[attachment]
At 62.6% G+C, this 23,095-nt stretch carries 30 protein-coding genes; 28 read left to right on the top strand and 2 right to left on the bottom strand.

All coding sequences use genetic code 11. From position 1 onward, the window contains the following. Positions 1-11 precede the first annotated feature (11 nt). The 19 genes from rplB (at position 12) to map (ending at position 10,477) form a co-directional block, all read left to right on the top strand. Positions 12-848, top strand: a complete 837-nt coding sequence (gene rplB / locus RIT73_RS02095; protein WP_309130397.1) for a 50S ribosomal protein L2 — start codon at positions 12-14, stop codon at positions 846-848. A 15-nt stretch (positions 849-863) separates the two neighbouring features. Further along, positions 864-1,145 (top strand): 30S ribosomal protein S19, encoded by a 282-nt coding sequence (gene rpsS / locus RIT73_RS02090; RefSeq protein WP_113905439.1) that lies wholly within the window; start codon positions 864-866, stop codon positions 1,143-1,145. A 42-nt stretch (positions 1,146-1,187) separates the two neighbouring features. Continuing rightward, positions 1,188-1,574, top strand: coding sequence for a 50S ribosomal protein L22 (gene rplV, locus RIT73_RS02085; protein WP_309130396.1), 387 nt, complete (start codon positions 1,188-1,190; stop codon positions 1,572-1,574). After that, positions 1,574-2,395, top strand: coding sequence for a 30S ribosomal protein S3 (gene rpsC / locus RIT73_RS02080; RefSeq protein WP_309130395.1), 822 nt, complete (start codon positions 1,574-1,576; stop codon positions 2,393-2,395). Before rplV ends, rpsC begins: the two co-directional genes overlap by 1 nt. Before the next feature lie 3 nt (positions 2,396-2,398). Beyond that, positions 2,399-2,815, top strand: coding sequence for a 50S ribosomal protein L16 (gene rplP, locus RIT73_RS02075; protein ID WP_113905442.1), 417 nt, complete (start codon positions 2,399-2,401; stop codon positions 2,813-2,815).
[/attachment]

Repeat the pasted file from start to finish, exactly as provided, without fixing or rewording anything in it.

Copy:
At 62.6% G+C, this 23,095-nt stretch carries 30 protein-coding genes; 28 read left to right on the top strand and 2 right to left on the bottom strand.

All coding sequences use genetic code 11. From position 1 onward, the window contains the following. Positions 1-11 precede the first annotated feature (11 nt). The 19 genes from rplB (at position 12) to map (ending at position 10,477) form a co-directional block, all read left to right on the top strand. Positions 12-848, top strand: a complete 837-nt coding sequence (gene rplB / locus RIT73_RS02095; protein WP_309130397.1) for a 50S ribosomal protein L2 — start codon at positions 12-14, stop codon at positions 846-848. A 15-nt stretch (positions 849-863) separates the two neighbouring features. Further along, positions 864-1,145 (top strand): 30S ribosomal protein S19, encoded by a 282-nt coding sequence (gene rpsS / locus RIT73_RS02090; RefSeq protein WP_113905439.1) that lies wholly within the window; start codon positions 864-866, stop codon positions 1,143-1,145. A 42-nt stretch (positions 1,146-1,187) separates the two neighbouring features. Continuing rightward, positions 1,188-1,574, top strand: coding sequence for a 50S ribosomal protein L22 (gene rplV, locus RIT73_RS02085; protein WP_309130396.1), 387 nt, complete (start codon positions 1,188-1,190; stop codon positions 1,572-1,574). After that, positions 1,574-2,395, top strand: coding sequence for a 30S ribosomal protein S3 (gene rpsC / locus RIT73_RS02080; RefSeq protein WP_309130395.1), 822 nt, complete (start codon positions 1,574-1,576; stop codon positions 2,393-2,395). Before rplV ends, rpsC begins: the two co-directional genes overlap by 1 nt. Before the next feature lie 3 nt (positions 2,396-2,398). Beyond that, positions 2,399-2,815, top strand: coding sequence for a 50S ribosomal protein L16 (gene rplP, locus RIT73_RS02075; protein ID WP_113905442.1), 417 nt, complete (start codon positions 2,399-2,401; stop codon positions 2,813-2,815).